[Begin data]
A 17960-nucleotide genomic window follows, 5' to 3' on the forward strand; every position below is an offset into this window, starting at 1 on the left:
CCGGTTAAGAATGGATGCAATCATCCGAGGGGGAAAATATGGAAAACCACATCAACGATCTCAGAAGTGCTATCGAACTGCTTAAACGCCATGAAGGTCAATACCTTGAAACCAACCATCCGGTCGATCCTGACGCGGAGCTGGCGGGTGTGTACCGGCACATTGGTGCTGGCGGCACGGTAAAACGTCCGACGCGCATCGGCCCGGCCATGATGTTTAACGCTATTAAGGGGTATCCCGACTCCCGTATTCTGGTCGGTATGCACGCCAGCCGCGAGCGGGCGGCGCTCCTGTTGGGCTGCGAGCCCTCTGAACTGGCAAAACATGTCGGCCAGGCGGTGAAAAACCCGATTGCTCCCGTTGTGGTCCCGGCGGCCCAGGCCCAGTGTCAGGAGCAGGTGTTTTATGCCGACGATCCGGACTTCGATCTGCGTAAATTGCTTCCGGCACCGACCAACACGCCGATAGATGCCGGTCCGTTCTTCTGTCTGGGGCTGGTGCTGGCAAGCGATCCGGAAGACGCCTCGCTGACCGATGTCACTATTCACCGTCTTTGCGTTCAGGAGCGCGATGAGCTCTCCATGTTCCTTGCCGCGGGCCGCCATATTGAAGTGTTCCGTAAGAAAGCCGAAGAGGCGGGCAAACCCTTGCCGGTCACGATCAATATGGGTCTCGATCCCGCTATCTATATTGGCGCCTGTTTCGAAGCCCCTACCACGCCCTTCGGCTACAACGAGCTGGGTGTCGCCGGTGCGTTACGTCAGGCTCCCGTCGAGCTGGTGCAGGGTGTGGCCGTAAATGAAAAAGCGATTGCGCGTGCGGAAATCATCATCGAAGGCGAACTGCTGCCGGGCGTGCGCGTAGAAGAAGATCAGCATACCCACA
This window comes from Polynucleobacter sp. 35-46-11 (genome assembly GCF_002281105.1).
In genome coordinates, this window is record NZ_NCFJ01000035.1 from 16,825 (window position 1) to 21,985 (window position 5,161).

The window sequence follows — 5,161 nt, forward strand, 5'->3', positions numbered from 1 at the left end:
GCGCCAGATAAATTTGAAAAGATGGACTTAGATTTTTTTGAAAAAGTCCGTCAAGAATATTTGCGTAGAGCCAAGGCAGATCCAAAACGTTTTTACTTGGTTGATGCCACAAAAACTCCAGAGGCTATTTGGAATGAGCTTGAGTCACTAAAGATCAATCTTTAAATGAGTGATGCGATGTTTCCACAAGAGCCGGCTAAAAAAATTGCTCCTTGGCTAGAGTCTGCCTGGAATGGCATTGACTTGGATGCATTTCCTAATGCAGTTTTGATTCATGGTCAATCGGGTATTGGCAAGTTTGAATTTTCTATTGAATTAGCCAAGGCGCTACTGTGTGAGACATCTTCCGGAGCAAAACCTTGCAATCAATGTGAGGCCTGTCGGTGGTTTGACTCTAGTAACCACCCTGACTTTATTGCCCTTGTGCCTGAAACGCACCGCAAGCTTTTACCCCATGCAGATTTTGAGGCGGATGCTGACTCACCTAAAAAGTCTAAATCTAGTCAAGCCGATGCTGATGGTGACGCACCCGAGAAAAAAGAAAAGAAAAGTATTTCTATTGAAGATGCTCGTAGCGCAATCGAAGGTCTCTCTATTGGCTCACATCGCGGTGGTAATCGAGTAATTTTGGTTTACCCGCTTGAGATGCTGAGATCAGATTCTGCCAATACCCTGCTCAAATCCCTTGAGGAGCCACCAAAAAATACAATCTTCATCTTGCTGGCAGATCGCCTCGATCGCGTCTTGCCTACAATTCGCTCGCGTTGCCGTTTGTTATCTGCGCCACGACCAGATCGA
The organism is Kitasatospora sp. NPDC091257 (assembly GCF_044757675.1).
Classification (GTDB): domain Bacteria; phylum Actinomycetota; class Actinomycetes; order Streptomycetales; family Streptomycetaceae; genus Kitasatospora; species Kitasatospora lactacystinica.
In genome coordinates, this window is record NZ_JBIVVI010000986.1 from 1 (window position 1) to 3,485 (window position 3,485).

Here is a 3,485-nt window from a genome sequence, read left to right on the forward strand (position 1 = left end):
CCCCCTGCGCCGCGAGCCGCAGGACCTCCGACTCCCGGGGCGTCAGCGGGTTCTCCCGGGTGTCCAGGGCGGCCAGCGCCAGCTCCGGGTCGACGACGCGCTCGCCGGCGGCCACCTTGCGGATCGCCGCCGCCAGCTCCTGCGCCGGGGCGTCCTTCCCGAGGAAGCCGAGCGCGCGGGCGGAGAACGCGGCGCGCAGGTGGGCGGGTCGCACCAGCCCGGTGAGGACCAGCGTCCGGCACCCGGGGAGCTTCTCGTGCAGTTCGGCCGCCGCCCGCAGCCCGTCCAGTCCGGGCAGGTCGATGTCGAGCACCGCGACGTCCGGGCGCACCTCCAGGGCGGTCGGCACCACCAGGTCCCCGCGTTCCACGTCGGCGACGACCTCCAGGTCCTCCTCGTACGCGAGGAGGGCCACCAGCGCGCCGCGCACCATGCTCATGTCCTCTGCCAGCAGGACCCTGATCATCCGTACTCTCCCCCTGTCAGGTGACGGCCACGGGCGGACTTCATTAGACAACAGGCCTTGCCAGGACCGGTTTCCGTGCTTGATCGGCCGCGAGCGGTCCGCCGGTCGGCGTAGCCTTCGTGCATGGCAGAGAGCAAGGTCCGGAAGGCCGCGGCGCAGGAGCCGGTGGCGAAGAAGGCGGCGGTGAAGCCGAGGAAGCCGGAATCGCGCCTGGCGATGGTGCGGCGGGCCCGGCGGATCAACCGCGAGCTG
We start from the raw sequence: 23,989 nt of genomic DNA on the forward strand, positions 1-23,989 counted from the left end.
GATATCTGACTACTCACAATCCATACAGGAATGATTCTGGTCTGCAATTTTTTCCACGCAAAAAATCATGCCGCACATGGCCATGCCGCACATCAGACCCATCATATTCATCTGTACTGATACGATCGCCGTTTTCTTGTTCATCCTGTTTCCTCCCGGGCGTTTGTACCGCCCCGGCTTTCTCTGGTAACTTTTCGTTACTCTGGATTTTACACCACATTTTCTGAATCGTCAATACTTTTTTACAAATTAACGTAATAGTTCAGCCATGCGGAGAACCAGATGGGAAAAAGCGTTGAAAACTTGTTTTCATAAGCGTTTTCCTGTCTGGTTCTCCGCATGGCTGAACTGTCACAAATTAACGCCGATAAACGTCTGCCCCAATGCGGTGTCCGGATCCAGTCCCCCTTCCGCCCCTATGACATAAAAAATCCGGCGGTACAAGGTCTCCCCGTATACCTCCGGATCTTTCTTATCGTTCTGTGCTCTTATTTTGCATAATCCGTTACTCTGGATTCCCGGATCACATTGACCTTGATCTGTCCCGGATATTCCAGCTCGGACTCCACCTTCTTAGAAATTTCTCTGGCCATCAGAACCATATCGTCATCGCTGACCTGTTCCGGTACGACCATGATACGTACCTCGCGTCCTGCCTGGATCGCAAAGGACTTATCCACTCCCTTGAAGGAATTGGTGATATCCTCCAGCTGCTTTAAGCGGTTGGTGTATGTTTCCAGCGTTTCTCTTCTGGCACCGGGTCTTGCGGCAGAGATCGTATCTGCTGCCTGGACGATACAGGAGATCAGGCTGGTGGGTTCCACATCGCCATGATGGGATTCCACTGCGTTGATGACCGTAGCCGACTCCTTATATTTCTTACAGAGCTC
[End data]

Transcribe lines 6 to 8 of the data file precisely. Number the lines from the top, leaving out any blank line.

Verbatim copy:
GCGCCAGATAAATTTGAAAAGATGGACTTAGATTTTTTTGAAAAAGTCCGTCAAGAATATTTGCGTAGAGCCAAGGCAGATCCAAAACGTTTTTACTTGGTTGATGCCACAAAAACTCCAGAGGCTATTTGGAATGAGCTTGAGTCACTAAAGATCAATCTTTAAATGAGTGATGCGATGTTTCCACAAGAGCCGGCTAAAAAAATTGCTCCTTGGCTAGAGTCTGCCTGGAATGGCATTGACTTGGATGCATTTCCTAATGCAGTTTTGATTCATGGTCAATCGGGTATTGGCAAGTTTGAATTTTCTATTGAATTAGCCAAGGCGCTACTGTGTGAGACATCTTCCGGAGCAAAACCTTGCAATCAATGTGAGGCCTGTCGGTGGTTTGACTCTAGTAACCACCCTGACTTTATTGCCCTTGTGCCTGAAACGCACCGCAAGCTTTTACCCCATGCAGATTTTGAGGCGGATGCTGACTCACCTAAAAAGTCTAAATCTAGTCAAGCCGATGCTGATGGTGACGCACCCGAGAAAAAAGAAAAGAAAAGTATTTCTATTGAAGATGCTCGTAGCGCAATCGAAGGTCTCTCTATTGGCTCACATCGCGGTGGTAATCGAGTAATTTTGGTTTACCCGCTTGAGATGCTGAGATCAGATTCTGCCAATACCCTGCTCAAATCCCTTGAGGAGCCACCAAAAAATACAATCTTCATCTTGCTGGCAGATCGCCTCGATCGCGTCTTGCCTACAATTCGCTCGCGTTGCCGTTTGTTATCTGCGCCACGACCAGATCGA
The organism is Kitasatospora sp. NPDC091257 (assembly GCF_044757675.1).
Classification (GTDB): domain Bacteria; phylum Actinomycetota; class Actinomycetes; order Streptomycetales; family Streptomycetaceae; genus Kitasatospora; species Kitasatospora lactacystinica.